Chen rebuts those accusations.
Chen, a retired West Valley City police sergeant and native of Taiwan, says he has nothing to hide and those alleging wrongdoing are "self-serving people and back stabbers."
But those who are questioning Terence Chen believe he may be hiding something.
Ling-Ling Chen, no relation to Terence Chen, said she left her position as secretary of the foundation in early August after more than a year of unsuccessfully trying to get a list of donors or addresses from Terence Chen to send out invitations for a donor appreciation dinner.
"If I don't even have the names I can't move forward, I can't do anything to help," Ling-Ling Chen said Wednesday.
She decided to step down sooner rather than later to give someone else a chance to try to obtain a donor list before the appreciation dinner, scheduled for later this month. Ling-Ling Chen's husband, Jimmy Chen, also resigned from his position on the five-member foundation board on Tuesday because of frustrations with a lack of transparency and suspicions of improper financial management on the part of Terence Chen.
Meanwhile, Andrew So, owner of the China Town Project in South Salt Lake, told West Valley officials that his project a mall featuring Chinese shops and restaurants also questions Terence Chen's handling of the Chinese Heritage Gate. People have been confused on whether they are donating money to So's project or to Terence Chen's project, So said. He said Terence Chen hasn't been transparent with the public about the Chinese Heritage Gate.
So said Chinese community members disagreed with West Valley's location for the gate, the decision to place a Taiwanese flag on it, and the notion that the structure is a "friendship gate."
So said he "hopes the council will reconsider the project" and also begin an investigation into how the donations made to the decade-long project are being used.
But Terence Chen, who did not attend Tuesday's meeting, said he doesn't care about claims made against him.
"I am doing the best I know how," he said. "If they call for an audit, that is fine. There is nothing to hide."
West Valley City Mayor Mike Winder said the state would be better suited to investigate allegations of misuse of funds, rather than the city.
"Our hands are a little bit tied on the city level," Winder said, adding that it couldn't regulate a foundation.
Terence Chen said before Tuesday's meeting that the Chinese Heritage Foundation of Utah is not an official nonprofit organization but is in the process of becoming one. He said the board did not have a 501(c)(3) nonprofit organization set up with the Internal Revenue Service so it was taking donations for the Chinese Heritage Gate in the way of checks to West Valley City that were then paid to Terence Chen.
In the past 10 years, $140,000 in donations have been collected, Terence Chen said. The treasurer on the board and the executive director of the Utah Cultural Celebration Center also have access to the names and donation amounts.
"We are still short [of money for the gate]," Terence Chen said, "but we are going to work things out."
Another Chinese community member, Utah Chinese Society past president Susy Huang, told the council there is also concern about where money donated from the sister city in Taiwan went.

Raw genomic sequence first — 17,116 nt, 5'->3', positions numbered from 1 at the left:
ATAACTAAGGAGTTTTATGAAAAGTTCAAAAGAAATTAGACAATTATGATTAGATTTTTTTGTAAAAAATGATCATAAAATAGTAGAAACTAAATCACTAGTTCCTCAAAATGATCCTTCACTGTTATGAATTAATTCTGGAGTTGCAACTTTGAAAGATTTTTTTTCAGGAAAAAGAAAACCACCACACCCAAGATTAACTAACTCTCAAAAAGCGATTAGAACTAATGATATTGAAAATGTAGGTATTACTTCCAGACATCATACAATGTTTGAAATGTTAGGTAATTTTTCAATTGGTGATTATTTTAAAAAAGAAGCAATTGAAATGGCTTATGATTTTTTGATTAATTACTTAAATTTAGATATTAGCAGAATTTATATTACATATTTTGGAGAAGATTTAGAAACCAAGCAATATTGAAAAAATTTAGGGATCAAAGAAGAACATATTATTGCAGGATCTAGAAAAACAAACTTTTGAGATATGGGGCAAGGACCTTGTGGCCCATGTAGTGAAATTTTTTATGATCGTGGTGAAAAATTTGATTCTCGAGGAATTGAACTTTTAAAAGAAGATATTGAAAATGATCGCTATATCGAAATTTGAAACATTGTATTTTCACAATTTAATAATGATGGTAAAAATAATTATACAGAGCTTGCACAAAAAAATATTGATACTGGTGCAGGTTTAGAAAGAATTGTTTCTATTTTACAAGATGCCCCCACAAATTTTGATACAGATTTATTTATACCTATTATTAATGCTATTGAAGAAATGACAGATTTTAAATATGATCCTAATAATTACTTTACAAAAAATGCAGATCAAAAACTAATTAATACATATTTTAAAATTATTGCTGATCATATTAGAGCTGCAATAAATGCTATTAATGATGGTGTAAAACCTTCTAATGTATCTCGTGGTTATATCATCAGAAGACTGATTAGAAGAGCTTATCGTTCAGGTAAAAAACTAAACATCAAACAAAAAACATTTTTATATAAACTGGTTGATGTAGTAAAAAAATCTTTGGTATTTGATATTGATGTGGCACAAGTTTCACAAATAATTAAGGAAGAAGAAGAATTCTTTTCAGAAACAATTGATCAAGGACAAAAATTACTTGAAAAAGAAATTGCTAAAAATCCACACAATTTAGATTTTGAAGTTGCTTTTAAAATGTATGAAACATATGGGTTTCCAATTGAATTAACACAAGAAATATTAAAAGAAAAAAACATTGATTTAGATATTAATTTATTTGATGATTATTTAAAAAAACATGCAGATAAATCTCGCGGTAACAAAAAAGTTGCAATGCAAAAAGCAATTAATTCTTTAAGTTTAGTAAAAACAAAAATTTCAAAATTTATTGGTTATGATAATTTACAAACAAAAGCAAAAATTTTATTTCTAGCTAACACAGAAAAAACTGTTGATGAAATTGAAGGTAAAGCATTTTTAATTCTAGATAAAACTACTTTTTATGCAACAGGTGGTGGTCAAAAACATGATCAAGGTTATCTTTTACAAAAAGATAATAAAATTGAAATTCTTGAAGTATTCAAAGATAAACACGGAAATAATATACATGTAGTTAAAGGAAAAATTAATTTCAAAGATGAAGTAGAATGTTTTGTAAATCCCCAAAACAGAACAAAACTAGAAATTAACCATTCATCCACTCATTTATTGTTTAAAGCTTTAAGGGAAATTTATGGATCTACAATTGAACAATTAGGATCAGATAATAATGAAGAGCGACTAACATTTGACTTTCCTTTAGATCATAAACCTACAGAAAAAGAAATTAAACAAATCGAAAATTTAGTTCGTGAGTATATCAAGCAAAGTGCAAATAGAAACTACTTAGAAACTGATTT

"A huge check was made out to West Valley City," Huang said. "It wasn't made out to the Chinese Heritage Foundation."
Winder cut her off and asked for her contact information to discuss the concern later. He said he was bound by the rules of not letting the comment period go past 30 minutes, although several others still wanted to speak.
Winder told the crowd that the council could "sit down and go through the books with Mr. [Terence] Chen and see if things are on the up and up."
In 2003, a West Valley Sister City Committee was created with the IRS as a nonprofit organization with Terence Chen as the chairman of the committee and Winder as the creator of the organization. IRS nonprofit public records indicate the organization's exempt status was revoked for failing to file for three consecutive years.
The Chinese Heritage Gate is set to open Sept. 29. Terence Chen said phase one consists of erecting the gate, which he estimated costs about $170,000. In the future, more projects will add to the area, including a wall with donor names.
Community members are taking their concerns to the Utah Attorney General's Office and the Utah Division of Consumer Protection.
Twitter@CimCity The Chinese Heritage Friendship Gate time line:
2000: West Valley City and Nantou, Taiwan, sign a sister city agreement and talk about building a Chinese gate in West Valley City.
June 2003: The Utah Cultural Celebration Center opens and the area is named possible site for gate. West Valley Sister City Committee is also filed with the IRS as a 501(c)(3) nonprofit organization that later went defunct after failing to file for three years in a row.
2002-2012: Members of the local Chinese community organize the Chinese Heritage Foundation of Utah in 2002, led by local community leader Terence Chen. More than $200,000 were raised with funds from donors in Utah and Taiwan.
2011: West Valley City Mayor Mike Winder mayor Zu Shuhua of Nantou, Taiwan both agree to finish the gate on the 12th anniversary of the sister city relationship.
July 2011: Ground broken on the Chinese Heritage Friendship Gate at the Utah Cultural Celebration Center at 1355 W. 3100 South.
June 2012: Construction begins on the foundations and plaza by ZPSCO Contractors, Inc.
July 2012: The Gate previously built in Taiwan was shipped to Utah.
August 2012: Re-construction of the gate in Utah by local company YAMAY General Contracting, Inc.
Sept. 10, 2012: Gate structure to be completed.
Sept. 29, 2012: Chinese Heritage Gate Celebration.
Source: Utah Cultural Celebration Center